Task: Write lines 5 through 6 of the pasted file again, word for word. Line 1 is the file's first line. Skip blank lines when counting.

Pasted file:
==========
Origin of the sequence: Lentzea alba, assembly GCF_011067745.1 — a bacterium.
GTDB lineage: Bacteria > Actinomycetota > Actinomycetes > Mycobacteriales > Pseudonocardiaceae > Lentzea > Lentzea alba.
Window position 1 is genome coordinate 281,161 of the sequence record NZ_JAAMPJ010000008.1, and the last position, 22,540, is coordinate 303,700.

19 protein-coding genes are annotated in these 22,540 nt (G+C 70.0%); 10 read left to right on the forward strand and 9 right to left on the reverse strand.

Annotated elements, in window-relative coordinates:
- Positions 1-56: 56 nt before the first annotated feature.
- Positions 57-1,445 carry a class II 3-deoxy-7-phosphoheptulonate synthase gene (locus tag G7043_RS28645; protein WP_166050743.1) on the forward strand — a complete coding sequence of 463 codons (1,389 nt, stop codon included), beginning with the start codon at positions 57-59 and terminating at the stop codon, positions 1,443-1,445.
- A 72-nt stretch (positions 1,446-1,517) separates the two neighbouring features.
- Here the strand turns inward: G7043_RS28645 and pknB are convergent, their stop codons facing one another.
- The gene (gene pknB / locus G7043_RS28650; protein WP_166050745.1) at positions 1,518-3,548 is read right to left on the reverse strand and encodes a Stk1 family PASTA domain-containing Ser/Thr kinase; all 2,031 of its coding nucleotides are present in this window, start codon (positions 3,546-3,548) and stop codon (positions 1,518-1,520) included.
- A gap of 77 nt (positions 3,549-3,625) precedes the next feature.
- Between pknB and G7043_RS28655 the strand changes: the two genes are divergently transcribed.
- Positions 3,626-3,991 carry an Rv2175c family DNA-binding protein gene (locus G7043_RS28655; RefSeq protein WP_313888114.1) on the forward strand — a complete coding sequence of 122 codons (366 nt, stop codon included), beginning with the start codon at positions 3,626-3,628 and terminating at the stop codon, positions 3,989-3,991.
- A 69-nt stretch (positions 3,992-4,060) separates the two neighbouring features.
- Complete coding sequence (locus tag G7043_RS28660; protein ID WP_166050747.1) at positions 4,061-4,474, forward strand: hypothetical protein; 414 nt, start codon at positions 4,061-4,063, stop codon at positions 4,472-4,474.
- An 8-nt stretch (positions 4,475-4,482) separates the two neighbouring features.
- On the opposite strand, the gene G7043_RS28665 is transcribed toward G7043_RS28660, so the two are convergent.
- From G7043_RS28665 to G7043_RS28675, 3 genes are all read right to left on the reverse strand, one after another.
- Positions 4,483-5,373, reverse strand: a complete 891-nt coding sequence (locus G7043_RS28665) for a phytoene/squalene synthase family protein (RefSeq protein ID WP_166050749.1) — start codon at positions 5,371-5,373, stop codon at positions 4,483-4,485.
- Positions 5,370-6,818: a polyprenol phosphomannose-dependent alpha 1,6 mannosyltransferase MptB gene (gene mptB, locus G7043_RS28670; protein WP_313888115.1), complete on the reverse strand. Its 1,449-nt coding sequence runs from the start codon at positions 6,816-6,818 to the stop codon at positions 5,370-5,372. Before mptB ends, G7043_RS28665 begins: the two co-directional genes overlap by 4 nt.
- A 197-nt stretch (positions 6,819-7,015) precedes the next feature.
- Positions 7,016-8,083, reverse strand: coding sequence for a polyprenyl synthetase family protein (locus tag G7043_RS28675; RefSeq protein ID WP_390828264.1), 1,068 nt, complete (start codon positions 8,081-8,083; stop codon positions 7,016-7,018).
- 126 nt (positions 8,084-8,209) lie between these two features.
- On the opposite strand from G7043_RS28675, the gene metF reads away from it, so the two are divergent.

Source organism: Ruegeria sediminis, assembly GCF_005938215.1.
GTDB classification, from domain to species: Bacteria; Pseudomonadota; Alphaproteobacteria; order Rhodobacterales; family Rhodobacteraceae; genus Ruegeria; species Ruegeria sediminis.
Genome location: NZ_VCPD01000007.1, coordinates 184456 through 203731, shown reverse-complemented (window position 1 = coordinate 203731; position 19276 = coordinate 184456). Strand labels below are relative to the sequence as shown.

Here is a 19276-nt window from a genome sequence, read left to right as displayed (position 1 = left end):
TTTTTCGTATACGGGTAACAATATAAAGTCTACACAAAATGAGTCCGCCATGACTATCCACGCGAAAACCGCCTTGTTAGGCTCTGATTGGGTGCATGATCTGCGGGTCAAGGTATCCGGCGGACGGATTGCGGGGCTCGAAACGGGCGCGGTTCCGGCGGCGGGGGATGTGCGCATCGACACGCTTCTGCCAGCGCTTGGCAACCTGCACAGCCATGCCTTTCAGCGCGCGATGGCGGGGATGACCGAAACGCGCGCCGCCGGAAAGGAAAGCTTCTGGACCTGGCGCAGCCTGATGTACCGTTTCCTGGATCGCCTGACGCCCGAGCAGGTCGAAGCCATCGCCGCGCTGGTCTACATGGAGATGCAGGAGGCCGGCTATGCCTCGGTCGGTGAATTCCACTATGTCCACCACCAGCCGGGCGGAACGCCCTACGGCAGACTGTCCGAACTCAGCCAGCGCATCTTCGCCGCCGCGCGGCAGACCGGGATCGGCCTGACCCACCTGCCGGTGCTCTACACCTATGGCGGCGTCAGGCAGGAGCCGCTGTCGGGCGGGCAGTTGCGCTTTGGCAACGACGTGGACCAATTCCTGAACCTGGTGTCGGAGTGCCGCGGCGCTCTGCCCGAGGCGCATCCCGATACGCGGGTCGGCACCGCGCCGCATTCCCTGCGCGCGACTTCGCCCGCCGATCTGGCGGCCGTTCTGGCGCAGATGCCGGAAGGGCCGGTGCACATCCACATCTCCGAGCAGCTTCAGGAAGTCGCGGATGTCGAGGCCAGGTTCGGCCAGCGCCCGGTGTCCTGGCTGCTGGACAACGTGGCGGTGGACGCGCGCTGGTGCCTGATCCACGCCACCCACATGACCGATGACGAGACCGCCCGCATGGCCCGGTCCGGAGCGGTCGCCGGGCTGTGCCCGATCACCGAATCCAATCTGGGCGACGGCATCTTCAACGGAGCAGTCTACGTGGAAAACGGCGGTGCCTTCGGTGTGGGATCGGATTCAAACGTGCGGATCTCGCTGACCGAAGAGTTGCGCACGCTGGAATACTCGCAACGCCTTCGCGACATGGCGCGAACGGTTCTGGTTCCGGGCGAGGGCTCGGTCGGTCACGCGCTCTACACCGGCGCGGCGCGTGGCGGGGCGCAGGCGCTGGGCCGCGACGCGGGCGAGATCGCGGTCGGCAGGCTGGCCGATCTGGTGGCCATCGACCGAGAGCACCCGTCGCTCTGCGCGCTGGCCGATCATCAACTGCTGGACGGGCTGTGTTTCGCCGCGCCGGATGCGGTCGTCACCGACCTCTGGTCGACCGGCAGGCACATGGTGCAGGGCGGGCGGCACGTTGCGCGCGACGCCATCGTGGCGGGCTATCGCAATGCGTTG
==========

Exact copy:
Annotated elements, in window-relative coordinates:
- Positions 1-56: 56 nt before the first annotated feature.